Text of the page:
In an effort to understand and unlock the natural, health-promoting properties present in fruits and vegetables, researchers have focused their attention on a promising class of phenolic compounds known as flavonoids. And of these, the most prominent are anthocyanins—a naturally occurring pigment that can impart color on the spectrum from blue to violet to red.



While these vibrant, stable pigments hold enormous promise for the color and dye industry, research has identified a second, immensely powerful benefit—anthocyanins are also powerful antioxidants.

What are free radicals?
Free radicals are atoms with an odd number of electrons—a chemical structure that makes them highly reactive and inherently unstable. To gain stability, they capture electrons from the body’s healthy cells, which can disrupt normal cell function and lead to cell damage.

Free radicals are present in the body as a result of:
  • Normal metabolism
  • An immune response to viruses and bacteria
  • Exposure to pollution, radiation, cigarette smoke, and chemical herbicides

Antioxidants prevent free radical damage

"There is some evidence that chronic diseases such as cancer and cardiovascular disease may occur as a result of oxidative stress. An overall feature of anthocyanins is their natural electron deficiency, which makes them particularly reactive toward [free radicals]."
-Functional Ingredients, The chemistry of anthocyanins, by Fabio Galvano, July, 2005.

In other words, antioxidants stabilize harmful free radicals by donating one of their own electrons, and preventing the damage they might otherwise cause. Despite being composed of an odd number of electrons, antioxidants are uniquely able to remain in a stable state.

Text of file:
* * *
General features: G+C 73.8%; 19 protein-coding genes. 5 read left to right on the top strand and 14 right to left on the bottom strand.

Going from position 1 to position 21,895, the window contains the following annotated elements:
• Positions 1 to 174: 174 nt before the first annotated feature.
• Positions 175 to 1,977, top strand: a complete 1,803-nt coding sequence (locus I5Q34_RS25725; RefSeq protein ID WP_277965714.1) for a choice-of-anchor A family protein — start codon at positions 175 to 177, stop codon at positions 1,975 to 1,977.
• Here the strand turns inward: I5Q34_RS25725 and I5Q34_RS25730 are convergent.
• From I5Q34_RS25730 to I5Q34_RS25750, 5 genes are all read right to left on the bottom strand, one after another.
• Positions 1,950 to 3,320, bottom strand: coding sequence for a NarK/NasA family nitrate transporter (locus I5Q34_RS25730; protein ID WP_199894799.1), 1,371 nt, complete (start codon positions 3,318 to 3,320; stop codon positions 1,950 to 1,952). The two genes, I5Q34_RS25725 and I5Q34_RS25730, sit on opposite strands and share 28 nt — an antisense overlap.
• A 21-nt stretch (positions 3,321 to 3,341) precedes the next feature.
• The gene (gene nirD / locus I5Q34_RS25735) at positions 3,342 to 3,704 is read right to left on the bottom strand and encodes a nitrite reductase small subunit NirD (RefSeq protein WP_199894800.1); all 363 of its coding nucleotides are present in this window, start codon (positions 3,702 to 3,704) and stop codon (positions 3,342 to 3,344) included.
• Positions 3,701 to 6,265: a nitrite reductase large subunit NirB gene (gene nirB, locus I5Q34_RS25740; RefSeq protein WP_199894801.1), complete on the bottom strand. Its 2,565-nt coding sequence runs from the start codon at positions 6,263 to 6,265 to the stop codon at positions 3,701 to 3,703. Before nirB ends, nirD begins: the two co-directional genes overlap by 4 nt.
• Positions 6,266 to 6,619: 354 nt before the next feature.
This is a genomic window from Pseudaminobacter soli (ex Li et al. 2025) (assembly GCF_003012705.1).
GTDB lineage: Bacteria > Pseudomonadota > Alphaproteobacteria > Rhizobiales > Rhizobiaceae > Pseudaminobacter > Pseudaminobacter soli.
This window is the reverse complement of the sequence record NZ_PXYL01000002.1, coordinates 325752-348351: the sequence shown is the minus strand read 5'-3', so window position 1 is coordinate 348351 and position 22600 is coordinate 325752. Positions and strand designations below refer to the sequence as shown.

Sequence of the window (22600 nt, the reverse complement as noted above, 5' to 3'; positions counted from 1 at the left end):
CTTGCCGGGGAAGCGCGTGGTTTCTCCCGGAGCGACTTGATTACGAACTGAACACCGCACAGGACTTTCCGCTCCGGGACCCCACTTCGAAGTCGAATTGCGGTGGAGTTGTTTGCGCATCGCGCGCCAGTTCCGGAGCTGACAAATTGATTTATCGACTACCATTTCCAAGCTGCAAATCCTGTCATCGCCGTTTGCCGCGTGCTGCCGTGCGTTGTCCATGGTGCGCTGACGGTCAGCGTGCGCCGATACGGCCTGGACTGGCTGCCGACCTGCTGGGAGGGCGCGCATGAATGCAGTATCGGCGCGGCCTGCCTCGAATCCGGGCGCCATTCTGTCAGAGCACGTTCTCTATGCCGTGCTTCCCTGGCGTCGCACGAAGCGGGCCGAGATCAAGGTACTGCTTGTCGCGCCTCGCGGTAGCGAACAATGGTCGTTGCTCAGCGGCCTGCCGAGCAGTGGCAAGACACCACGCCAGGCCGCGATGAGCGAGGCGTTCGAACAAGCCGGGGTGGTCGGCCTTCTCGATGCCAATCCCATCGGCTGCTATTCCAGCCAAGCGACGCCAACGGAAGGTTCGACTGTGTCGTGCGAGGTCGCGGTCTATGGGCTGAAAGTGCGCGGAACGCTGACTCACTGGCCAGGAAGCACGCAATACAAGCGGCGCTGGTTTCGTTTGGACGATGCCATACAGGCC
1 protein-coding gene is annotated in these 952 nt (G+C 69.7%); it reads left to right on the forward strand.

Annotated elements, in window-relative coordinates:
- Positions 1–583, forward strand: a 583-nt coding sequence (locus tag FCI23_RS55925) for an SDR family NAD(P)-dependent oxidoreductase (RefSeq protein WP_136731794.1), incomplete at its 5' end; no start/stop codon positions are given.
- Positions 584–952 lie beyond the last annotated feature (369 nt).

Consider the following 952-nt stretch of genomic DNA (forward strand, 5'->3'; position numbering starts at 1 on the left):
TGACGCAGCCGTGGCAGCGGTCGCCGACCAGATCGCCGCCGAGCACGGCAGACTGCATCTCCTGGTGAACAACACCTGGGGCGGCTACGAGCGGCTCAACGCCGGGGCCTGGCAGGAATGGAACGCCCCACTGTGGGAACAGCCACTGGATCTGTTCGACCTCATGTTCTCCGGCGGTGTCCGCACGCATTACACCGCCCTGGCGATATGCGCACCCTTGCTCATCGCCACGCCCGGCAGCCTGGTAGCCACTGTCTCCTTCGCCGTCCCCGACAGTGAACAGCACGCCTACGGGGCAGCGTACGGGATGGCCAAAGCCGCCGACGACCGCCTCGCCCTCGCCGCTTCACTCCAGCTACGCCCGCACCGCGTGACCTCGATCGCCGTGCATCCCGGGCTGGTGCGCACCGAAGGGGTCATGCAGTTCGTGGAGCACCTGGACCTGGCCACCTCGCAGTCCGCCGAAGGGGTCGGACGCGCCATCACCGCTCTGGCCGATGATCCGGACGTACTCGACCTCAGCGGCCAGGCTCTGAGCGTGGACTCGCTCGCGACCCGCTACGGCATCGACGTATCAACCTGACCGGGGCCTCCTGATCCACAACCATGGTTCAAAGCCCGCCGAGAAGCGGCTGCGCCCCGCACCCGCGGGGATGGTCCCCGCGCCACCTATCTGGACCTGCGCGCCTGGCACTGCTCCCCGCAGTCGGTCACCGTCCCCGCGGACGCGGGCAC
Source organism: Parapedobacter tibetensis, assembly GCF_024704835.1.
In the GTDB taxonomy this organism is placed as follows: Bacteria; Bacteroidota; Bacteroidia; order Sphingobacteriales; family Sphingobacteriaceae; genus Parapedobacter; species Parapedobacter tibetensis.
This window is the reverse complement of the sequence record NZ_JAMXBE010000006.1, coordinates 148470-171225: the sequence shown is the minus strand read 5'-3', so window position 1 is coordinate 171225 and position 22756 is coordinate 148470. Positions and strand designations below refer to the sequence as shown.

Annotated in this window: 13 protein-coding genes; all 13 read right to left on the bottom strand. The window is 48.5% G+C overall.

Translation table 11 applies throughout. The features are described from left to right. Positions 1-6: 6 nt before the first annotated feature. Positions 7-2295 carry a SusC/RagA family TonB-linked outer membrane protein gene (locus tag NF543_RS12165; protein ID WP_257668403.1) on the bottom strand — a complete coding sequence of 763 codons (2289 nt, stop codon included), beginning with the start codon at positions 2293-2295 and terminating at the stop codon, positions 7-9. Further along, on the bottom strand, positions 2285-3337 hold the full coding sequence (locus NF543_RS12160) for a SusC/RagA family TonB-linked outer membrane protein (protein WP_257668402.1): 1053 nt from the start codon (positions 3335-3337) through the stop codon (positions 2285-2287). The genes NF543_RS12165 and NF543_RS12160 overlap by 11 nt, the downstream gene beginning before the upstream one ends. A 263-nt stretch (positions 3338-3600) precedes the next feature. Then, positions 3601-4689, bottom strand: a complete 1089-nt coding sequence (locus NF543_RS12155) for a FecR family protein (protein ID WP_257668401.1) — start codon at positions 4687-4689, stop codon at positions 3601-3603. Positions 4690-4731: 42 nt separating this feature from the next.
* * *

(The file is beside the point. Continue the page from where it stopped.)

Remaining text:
Common antioxidants include:
  • Vitamins A, C, and E
  • Beta Carotene
  • Flavonoids, including anthocyanins
To date, researchers have identified over 600 types of anthocyanins.

Suntava® purple corn antioxidants
Suntava Purple Corn contains three powerful anthocyanin antioxidants—Cyanidin-3-Glucoside (C3G), Pelargonidin, and Peonidin.  Like other anthocyanins, they exhibit radical-scavenging properties, protecting our cells from oxidative damage and reducing our risk of cancer and heart disease.

A number of studies suggest that Cyanidin-3-Glucoside:
  • Improves blood vessel function and cardiovascular health
  • Lowers LDL cholesterol
  • Improves vision
  • Inhibits the growth of colon and lung cancer cells
  • Minimizes the effects of aging
  • Prevents obesity and diabetes
Some studies show that Pelargonidin:
  • Exhibits anti-diabetic effects
Research indicates that Peonidin:
  • Inhibits the growth of cancer cells
  • Exhibits anti-inflammatory properties

References

Journal of Biomedicine and Biotechnology, Molecular Mechanisms Behind the Chemopreventive Effects of Anthocyanidins. 2004; 2004(5): 321-325.

Functional Ingredients, The chemistry of anthocyanins, by Fabio Galvano, July, 2005.

British Journal of Nutrition, Absorption, tissue distribution and excretion of pelargonidin and its metabolites following oral administration to rats. 2006, 95, 51-58.

European Journal of Cancer, Anthocyanins from fruits and vegetables--Does bright colour signal cancer chemopreventive activity?. 2005, 41, 1931-1940.

Annals of the New York Academy of Sciences, Peonidin Inhibits Phorbol-Ester--Induced COX-2 Expression and Transformation in JB6 P Cells by Blocking Phosphorylation of ERK-1 and -2. 2007, 1095: 513-520.

The Journal of Nutrition, Dietary Cyanidin 3-O-ß-D-Glucoside-Rich Purple Corn Color Prevents Obesity and Ameliorates Hyperglycemia in Mice, 133:2125-2130, July 2003.

Cancer Letters, Mulberry anthocyanins, cyanidin 3-rutinoside and cyanidin 3-glucoside, exhibited an inhibitory effect on the migration and invasion of a human lung cancer cell line, Volume 235, Issue 2, Pages 248-259.

J. Nutr Sci Vitaminol, Cyanidin 3-O-beta-Glucoside suppresses nitric oxide production during a zymosan treatment in rats, 2002.

Cancer Letters, Mulberry anthocyanins, cyanidin 3-rutinoside and cyanidin 3-glucoside, exhibited an inhibitory effect on the migration and invasion of human lung cancer cell lines, 2005.
research notes
Researchers are hopeful that Cyanidin-3-Glucoside (C3G) could be of great value in cancer therapy.

Cancer Letters, Mulberry anthocyanins, cyanidin 3-rutinoside and cyanidin 3-glucoside, exhibited an inhibitory effect on the migration and invasion of a human lung cancer cell line, Vol 235, Issue 2: 248-259.


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